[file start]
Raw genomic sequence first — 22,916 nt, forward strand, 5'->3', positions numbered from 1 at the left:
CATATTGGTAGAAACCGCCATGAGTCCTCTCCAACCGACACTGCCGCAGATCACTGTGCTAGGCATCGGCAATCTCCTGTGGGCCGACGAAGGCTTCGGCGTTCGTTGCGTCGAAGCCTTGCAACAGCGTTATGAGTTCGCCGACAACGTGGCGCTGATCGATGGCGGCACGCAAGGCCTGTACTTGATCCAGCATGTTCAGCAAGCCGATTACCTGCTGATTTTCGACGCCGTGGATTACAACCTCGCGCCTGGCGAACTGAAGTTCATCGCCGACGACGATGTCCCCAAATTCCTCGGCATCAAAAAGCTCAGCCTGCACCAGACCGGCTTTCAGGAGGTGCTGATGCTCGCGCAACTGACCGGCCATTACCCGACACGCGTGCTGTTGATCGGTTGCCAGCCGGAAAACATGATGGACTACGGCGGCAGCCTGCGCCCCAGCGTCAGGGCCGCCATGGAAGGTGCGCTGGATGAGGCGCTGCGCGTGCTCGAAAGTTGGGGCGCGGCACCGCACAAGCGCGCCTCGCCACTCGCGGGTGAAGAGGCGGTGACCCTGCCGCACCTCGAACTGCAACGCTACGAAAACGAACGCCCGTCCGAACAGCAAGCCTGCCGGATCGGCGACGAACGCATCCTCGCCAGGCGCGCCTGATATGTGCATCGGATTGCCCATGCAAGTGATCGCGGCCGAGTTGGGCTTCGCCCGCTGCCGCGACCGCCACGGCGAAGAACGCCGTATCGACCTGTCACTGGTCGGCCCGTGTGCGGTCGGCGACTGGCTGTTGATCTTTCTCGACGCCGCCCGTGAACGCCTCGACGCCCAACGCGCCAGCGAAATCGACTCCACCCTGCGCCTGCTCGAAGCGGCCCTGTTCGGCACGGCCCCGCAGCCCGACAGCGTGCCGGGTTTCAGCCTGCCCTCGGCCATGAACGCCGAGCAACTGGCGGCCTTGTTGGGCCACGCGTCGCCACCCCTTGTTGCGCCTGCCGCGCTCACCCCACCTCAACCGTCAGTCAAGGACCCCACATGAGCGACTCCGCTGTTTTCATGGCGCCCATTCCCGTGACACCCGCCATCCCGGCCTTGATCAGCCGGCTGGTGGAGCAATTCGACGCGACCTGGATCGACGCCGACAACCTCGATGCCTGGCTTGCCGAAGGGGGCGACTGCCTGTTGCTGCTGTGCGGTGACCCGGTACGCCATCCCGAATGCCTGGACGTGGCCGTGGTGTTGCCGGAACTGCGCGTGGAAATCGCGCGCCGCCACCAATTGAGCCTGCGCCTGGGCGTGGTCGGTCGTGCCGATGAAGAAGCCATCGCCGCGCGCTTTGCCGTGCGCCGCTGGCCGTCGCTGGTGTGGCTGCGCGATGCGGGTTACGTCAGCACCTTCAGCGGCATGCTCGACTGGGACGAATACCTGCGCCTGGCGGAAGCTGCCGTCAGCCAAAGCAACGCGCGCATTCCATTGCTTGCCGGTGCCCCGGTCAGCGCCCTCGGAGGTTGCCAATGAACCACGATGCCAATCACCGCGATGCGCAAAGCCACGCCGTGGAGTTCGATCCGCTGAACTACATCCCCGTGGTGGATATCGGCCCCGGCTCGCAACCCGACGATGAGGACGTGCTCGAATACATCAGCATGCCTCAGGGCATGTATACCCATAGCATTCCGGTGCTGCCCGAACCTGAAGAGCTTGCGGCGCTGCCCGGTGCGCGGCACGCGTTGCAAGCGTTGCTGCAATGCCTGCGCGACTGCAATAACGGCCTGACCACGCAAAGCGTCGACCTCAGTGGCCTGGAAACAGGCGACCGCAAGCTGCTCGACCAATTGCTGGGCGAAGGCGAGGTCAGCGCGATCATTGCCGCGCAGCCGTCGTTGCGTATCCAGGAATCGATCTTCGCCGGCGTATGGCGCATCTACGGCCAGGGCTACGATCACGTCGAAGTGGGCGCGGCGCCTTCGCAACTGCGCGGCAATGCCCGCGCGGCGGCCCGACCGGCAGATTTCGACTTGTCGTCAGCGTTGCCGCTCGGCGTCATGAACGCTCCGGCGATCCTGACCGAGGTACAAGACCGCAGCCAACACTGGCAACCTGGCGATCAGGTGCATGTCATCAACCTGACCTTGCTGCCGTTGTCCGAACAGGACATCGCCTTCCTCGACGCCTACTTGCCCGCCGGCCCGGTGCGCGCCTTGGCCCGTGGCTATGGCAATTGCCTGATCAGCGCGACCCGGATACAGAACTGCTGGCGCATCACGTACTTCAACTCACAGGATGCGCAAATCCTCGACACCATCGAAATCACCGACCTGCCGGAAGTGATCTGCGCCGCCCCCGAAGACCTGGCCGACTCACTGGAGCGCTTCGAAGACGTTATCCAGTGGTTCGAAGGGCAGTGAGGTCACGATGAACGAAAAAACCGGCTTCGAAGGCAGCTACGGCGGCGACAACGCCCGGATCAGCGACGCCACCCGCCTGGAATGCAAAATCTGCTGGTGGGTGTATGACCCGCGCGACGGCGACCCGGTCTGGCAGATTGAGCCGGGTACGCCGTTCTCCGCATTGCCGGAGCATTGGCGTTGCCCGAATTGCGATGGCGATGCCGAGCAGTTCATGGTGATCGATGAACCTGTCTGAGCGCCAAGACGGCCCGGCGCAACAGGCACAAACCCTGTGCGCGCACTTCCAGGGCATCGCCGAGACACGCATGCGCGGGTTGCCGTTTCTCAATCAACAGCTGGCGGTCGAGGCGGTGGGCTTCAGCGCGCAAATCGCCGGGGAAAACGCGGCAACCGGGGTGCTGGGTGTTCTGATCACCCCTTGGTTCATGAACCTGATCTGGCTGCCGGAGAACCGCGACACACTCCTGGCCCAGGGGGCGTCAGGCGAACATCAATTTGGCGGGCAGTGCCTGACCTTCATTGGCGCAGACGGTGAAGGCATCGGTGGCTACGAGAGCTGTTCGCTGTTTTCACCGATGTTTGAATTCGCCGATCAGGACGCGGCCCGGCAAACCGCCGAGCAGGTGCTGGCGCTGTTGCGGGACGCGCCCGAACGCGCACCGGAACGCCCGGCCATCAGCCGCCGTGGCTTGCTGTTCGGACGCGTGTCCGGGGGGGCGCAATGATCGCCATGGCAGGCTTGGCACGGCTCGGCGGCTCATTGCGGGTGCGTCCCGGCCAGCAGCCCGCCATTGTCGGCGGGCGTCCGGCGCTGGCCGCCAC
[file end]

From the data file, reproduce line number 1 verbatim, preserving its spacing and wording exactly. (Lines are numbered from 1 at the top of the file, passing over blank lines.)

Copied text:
Raw genomic sequence first — 22,916 nt, forward strand, 5'->3', positions numbered from 1 at the left: